• Co-existence with prior trade marks – Australian certification marks follow normal principles of trade mark priority, so, generally, a later mark cannot co-exist with an earlier registration for the same or confusingly similar mark for the same or similar goods or services. The EU's proposal for the A-EU FTA, however, adopts the approach in EU law of allowing a later GI to exist even if it conflicts with an earlier trade mark in some circumstances. Under this approach, an existing trade mark registration will prevent an identical name being registered as a GI where the prior mark is well known, such that consumers will be misled as to the identity of products sold under the GI. As an often-cited hypothetical example, the well-known 'Tabasco' pepper sauce trade mark is likely to prevent the registration of a GI for chili sauce from Tabasco province in Mexico. However, unregistered trade marks or registered trade marks that do not have the requisite reputation are at risk of a conflicting GI being allowed to co-exist.

These issues will affect not only Australian producers but also producers and traders of goods produced anywhere that fall outside the GI specifications and are sold in Australia.

How will Brexit impact the proposal?

The EU's proposed list includes PGIs/PDOs indicating places in the UK, such as Scotch Whisky and Scotch Beef. The EU's PGI/PDO registry includes GIs originating outside the EU, but the list proposed for the A-EU FTA includes only GIs originating in the EU (so, eg Jersey Potatoes PDO is not included, as Jersey is not part of the EU). Post-Brexit, PGIs/PDOs originating in the UK will continue to be protected in the EU, but the EU may drop them from the A-EU FTA list.

Post-Brexit, the UK Government intends to create parallel UK PDO/PGI schemes, and current PDOs/PGIs on the EU register that designate places in the UK or the island of Ireland (eg Irish Whiskey) will be automatically protected. (The currently negotiated withdrawal agreement requires that PDOs/PGIs originating in the EU will also be given automatic protection under the UK scheme.) It is therefore possible that GIs will be an issue in the post-Brexit Australia-UK FTA.

Next steps

The Australian Government has invited interested parties to submit objections to the list of food, agricultural goods and spirit drinks GIs the EU has requested. Objections (with reasons) need to be lodged by Wednesday, 13 November 2019. The EU has also requested protection for two additional wine GIs not currently protected in Australia: Prosecco and Vittoria, but these are not part of the current objection procedure. Objections can be made in relation to a listed GI name, or part of a name, or any translation, transliteration or transcription of the name.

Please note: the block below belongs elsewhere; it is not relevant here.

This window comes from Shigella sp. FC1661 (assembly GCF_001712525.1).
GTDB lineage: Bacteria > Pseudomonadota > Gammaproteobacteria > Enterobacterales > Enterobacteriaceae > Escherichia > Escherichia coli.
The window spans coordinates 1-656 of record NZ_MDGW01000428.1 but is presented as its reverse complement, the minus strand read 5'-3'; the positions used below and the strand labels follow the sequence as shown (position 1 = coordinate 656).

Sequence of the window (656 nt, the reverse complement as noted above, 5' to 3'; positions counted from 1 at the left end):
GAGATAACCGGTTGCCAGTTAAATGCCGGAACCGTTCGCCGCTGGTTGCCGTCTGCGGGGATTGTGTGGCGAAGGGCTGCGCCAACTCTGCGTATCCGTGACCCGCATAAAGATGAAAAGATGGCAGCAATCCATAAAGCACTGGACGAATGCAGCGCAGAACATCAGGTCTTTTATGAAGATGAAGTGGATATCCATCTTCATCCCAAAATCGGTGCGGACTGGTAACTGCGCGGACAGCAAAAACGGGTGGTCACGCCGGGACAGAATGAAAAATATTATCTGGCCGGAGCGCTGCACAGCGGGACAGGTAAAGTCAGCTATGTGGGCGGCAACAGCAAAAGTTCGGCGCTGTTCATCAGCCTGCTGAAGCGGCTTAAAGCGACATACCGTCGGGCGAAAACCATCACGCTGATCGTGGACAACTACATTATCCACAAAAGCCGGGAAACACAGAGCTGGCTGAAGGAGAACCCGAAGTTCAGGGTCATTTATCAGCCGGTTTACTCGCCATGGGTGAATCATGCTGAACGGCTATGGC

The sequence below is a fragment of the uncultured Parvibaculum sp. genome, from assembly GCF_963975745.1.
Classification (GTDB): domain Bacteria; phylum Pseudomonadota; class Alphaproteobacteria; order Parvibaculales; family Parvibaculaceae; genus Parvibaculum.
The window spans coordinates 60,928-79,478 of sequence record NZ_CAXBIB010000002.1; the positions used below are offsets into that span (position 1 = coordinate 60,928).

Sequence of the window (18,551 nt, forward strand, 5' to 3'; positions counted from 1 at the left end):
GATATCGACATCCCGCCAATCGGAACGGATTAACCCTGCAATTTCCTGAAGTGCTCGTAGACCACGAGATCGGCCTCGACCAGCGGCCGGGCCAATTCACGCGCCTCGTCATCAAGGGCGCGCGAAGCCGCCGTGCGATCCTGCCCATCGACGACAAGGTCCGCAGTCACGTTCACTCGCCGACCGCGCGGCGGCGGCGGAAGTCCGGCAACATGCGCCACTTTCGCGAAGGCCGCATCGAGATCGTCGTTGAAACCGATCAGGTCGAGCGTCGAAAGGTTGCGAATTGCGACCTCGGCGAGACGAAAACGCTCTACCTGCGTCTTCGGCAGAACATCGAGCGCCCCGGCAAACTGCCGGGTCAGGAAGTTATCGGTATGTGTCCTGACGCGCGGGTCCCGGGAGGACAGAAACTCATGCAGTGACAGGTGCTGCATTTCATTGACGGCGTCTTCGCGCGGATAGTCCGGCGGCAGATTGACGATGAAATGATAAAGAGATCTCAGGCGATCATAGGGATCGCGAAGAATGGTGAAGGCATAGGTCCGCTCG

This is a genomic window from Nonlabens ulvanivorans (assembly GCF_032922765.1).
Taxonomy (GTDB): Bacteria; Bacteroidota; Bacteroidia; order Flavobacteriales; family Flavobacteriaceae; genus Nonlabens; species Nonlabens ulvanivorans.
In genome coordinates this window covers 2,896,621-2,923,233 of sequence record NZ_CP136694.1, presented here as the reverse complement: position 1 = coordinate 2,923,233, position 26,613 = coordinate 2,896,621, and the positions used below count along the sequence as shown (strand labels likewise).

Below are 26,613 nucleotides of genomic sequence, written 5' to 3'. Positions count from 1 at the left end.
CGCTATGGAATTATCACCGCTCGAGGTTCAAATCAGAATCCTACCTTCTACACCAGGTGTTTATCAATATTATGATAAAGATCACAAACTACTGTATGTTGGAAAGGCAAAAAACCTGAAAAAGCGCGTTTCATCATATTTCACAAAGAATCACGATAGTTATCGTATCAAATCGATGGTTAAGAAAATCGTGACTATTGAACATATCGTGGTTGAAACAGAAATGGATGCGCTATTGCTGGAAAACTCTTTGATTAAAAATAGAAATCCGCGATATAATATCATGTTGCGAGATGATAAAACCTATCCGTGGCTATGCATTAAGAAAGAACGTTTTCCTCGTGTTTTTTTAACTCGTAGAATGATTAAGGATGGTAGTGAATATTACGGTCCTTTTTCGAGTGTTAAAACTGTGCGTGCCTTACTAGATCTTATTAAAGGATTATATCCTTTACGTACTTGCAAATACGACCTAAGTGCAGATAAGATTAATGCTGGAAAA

Interested parties need to consider the full implications of the EU proposal to prohibit (among other things) 'evocation' and 'indirect use'. The current objection procedure is only about the names included in the EU list, not the level of protection for those GIs, but the Australian Government has asked for submissions to be based on the level of protection the EU proposes. Of course, the EU's proposal may well be watered down during the negotiation of the A-EU FTA, and Australian courts may interpret any implementing legislation differently from EU courts. However, for the purpose of the objection procedure, producers, traders and consumer groups in Australia (and in third countries that export to Australia) should carefully review their current operations not just against names on the list but against the full breadth of potential protection to be conferred on those names.

Interested parties should, in particular, consider whether related names (eg translations) should be objected to, even if the listed name is not problematic. Equivalent lists included in past EU FTAs often included annotations where a listed name is protected but a related name is considered generic and excluded from protection (eg parmesan is excluded while Parmigiano-Reggiano is protected). It is likely that this kind of annotation will also be possible in the A-EU FTA.

Objections must be based on one of the following grounds:

  • the name is used in Australia as the common name for the relevant good;
  • the name is used in Australia as the name of a plant variety or an animal breed;
  • the name is identical to, or likely to cause confusion with, a trade mark or GI that is registered or the subject of a pending application in Australia;
  • the name is identical to, or likely to cause confusion with, an unregistered trade mark or GI that has acquired rights through use in Australia;  or
  • the name contains or consists of scandalous matter.
  • Given that the EU proposal is based on EU legislation and the objections are ultimately to be negotiated with the EU, parties who wish to lodge objections should be mindful of EU case law. For example, if an objection is on the basis that a particular GI is generic in Australia, and the question has already been considered in an EU case, it is likely to be helpful for the submission to address the factors considered in that case.

If you require assistance with lodging an objection, or would like more information, please contact any of the people below.